be forthcoming – but also wider issues relating to service. This paper is an attempt to provide a
brief, critical review of the current state of clumping in the UK. It begins by making some
comparisons between clumps and the alternative of a physical union catalogue, a comparison
that should not be seen, in any way, as a criticism of COPAC but simply as ‘a view from the
clumps’. Having established that clumps are ‘a good thing’, the paper then goes on to outline
ways of focusing searching via collection descriptions and dynamic clumping, considers some
technical concerns about Z39.50, and ends by looking at the possibilities for inter-connecting


Catalogues as collections

Apart from perhaps those sectors of society where a lingering idealism remains, the concept of
perfection, certainly of the perfect creation, has long since been overtaken by sheer
pragmatism, lack of time and economics. The idea of the perfect national union catalogue, a
comprehensive, monolithic edifice within which can be located quickly and precisely all items
for research, education or pleasure falls somewhere down the possibility stakes, though,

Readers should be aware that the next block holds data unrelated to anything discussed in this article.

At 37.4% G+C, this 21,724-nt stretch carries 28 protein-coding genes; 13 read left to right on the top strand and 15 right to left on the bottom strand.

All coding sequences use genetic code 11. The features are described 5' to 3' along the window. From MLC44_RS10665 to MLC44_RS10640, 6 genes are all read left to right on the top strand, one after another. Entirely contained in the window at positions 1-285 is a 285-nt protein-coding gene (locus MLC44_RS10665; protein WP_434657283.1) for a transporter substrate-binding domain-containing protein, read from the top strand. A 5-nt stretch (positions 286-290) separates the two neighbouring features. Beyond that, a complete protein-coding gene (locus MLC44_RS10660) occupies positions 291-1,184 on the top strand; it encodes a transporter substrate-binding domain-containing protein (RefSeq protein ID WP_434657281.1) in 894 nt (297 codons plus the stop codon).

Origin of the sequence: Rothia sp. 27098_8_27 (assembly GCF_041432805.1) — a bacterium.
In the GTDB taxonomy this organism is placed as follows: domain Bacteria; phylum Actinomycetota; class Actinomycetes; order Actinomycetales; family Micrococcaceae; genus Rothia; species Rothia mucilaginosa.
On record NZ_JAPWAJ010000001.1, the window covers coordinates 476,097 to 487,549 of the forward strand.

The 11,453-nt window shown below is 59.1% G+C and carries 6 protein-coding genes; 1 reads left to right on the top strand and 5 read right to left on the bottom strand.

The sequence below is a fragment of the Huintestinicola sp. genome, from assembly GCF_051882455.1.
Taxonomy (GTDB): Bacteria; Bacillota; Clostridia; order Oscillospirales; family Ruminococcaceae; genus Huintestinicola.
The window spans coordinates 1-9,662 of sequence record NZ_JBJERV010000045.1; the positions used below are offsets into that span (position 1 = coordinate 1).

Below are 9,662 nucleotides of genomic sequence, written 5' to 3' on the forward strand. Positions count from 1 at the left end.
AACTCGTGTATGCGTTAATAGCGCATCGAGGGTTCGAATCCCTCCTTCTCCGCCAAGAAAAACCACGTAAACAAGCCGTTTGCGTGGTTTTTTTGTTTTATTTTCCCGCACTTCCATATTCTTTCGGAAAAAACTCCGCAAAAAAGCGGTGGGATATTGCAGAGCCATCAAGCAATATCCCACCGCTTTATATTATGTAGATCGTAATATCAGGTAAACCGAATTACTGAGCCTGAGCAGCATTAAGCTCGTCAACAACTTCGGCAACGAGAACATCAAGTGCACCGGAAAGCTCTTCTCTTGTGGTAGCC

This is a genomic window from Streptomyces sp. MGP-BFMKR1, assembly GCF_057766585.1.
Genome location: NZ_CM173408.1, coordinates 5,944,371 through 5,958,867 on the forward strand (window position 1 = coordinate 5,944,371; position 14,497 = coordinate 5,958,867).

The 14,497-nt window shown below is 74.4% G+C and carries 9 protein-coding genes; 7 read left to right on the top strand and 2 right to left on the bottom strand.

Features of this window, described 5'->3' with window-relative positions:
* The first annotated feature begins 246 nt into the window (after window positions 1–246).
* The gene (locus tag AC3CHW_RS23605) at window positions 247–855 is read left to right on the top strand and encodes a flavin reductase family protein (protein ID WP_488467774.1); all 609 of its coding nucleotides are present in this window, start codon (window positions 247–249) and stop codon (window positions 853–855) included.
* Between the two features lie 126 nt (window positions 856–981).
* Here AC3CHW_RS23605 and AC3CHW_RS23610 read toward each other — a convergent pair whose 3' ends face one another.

sensibly, that does not stop librarians re-invigorating the idea from time-to-time and updating it
to take account of the latest technologies. The key to a useful national union catalogue is
comprehensiveness, making it the ideal jumping-off point for ‘known item, only-one-in-the-
country searches’; the key to a useable national union catalogue mixes comprehensiveness
with other characteristics such as a good user interface, ease of access, speed of response and

Comprehensiveness in this context might be easy to define – all the books, monographs and
other items published by the nation, together with all foreign publications purchased by the
nation’s libraries – but creating (the perfection of!) the national union catalogue presents a
number of practical hurdles. Not least is the fact that significant collections of interest to staff
and students in higher education are held in non-HE libraries and, while cross-sectoral
initiatives are increasingly encouraged, the funding required of such a large-scale project is
unlikely to be forthcoming in the near future, in spite of the aspirations created by the
possibilities of joined-up government. In other words, a physical national union catalogue will
inevitably be manifest as a partial national union catalogue. Whether or not a physical
national union catalogue restricted to HE holdings alone would be doomed to failure remains